How to Avoid Portfolio Overlap

Redundancies can make your portfolio riskier.


For many investors, diversification is a brute-force activity: By the sheer size of their portfolios, they look to insulate themselves from risk. In many cases, though, they’re inadvertently magnifying their potential for losses. That’s because without proper care, a seemingly diversified portfolio can become quite entangled.

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For instance, if two funds in a portfolio have Coca-Cola as their top holding, then the investor isn’t actually diversified. The problem compounds itself if there are several stocks in common. “If those particular equities that are held in those portfolios go down, you’re getting hit across all [fronts],” says Kevin Fryer, the president of Overlap, a firm that helps clients identify redundancies in their portfolios. As a result, reducing so-called portfolio overlap is one of the most important steps an investor can take to reduce risk.

But that’s easier said than done. Take, for instance, Fidelity Advisor Diversified Stock and Alger Large Cap Growth. At first glance, the two funds seem perfectly capable of coexisting within a single portfolio. The Alger fund, as its name implies, is a large growth fund, while the Fidelity fund falls into the large blend category. The top portion of Alger’s portfolio is overflowing with tech names like Google, Microsoft, and Apple, whereas Fidelity’s is anchored by picks like ExxonMobil and Chevron. In fact, just looking at each fund’s top five holdings, there’s not a single name in common.

A closer examination, though, shows that the funds have at least 20 stocks in common. According to Fryer’s software, a full 33 percent of their portfolios are identical to one another. The software measures overlap by taking the sum of lesser numbers. For example, if Fund A has 2 percent of its portfolio in Citigroup and 3 percent in Amazon, and Fund B has 4 percent of its holdings in Citigroup and 1 percent in Amazon, the total overlap would be 3 percent (2 percent for Citigroup and 1 percent for Amazon).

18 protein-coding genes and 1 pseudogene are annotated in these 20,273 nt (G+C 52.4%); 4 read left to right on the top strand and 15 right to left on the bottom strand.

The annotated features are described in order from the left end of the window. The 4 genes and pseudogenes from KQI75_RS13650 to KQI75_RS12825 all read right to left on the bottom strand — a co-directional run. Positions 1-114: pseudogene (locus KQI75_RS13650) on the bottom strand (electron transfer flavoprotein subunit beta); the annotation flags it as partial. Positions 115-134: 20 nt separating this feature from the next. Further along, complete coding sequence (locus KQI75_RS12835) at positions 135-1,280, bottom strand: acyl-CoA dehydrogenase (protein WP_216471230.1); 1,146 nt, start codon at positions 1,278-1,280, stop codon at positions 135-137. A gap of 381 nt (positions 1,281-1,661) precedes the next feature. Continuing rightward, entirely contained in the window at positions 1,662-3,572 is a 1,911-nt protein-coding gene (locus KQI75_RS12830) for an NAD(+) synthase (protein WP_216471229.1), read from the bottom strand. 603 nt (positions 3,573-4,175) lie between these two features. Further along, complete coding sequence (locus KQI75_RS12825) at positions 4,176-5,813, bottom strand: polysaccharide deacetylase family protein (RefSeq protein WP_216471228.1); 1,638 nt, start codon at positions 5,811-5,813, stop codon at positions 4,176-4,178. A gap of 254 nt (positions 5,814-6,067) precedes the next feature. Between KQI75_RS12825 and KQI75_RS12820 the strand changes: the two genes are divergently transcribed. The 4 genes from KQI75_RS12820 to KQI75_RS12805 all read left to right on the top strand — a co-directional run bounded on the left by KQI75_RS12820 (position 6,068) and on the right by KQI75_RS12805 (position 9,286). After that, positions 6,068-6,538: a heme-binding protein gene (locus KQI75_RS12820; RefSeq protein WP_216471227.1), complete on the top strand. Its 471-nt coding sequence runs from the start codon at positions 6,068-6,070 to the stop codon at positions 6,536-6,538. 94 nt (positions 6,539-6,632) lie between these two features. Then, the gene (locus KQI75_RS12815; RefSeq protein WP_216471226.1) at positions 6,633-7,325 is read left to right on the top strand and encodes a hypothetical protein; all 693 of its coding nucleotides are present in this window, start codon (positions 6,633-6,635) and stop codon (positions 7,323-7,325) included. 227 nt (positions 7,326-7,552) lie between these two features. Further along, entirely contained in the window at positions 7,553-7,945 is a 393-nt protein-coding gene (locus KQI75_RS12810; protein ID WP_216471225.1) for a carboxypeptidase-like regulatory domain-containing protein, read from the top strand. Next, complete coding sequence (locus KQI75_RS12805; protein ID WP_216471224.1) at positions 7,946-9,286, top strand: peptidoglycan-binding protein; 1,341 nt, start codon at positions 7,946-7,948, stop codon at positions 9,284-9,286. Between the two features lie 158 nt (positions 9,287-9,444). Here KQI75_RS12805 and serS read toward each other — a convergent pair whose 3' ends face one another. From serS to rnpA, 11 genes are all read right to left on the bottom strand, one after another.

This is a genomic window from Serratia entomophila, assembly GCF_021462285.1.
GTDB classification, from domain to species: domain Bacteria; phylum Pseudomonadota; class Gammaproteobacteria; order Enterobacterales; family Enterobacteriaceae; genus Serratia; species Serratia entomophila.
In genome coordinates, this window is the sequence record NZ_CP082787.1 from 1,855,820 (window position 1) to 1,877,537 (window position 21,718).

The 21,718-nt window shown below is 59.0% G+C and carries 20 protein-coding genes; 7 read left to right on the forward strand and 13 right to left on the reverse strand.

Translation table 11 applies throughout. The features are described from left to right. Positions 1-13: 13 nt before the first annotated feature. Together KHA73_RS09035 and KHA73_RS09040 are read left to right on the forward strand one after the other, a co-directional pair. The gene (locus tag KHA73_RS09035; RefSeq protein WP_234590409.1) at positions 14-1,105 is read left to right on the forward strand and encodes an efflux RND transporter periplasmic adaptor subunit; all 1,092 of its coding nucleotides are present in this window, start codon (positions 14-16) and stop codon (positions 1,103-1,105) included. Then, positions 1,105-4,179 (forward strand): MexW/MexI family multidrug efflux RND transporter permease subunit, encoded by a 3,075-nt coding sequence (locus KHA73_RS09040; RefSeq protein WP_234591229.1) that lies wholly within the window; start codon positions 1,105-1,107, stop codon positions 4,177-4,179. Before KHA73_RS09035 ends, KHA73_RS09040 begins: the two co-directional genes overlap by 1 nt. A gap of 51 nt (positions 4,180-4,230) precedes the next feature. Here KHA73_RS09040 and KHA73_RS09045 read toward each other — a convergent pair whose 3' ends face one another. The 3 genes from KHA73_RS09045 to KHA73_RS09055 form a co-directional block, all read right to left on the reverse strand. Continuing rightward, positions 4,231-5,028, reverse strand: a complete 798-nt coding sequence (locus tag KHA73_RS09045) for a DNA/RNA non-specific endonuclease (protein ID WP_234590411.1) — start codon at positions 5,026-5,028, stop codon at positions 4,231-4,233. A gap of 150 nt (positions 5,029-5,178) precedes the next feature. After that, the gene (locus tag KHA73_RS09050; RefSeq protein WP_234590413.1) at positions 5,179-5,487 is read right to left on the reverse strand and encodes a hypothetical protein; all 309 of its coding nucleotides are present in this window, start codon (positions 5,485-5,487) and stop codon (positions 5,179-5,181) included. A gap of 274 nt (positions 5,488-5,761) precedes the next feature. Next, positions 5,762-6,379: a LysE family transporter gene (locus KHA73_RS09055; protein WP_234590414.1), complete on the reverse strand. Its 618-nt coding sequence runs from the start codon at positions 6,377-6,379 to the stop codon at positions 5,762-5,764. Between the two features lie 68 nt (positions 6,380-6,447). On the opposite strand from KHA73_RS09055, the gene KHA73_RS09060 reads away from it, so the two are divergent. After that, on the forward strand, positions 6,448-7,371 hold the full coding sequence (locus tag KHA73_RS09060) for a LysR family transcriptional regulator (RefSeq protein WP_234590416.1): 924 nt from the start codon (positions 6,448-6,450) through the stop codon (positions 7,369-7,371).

Dan Candura, the president of the financial planning firm PennyTree Advisers, says that portfolio overlap is a common problem. “It is something you see frequently because people have chosen to diversify across mutual funds, but they choose the same types of mutual funds,” he says. “So they end up with the underlying holdings being quite similar and the illusion of diversification.” He says that in most cases, it’s a question of an investor making “an accidental--and not a terribly strategic--allocation.”

Another common source of overlap is when investors load up on several funds from the same provider. For example, American Funds’ Fundamental Investors Fund and Growth Fund of America have 49 percent of their portfolios in common, according to Fryer.

The solution, most financial planners say, is for investors to pay more attention to asset classes. That’s because if blue chips struggle, an investor who owns 10 large growth funds likely won’t suffer noticeably less than an investor who owns just two. But when it comes to asset classes, diversification really can cushion the blow if a certain type of investment sustains losses.

If two funds in a portfolio overlap to a great degree, experts typically suggest selling one. When deciding which to eliminate, the standard questions still apply: Which fund has performed better? Which is more expensive? And are there tax benefits to holding one over the other?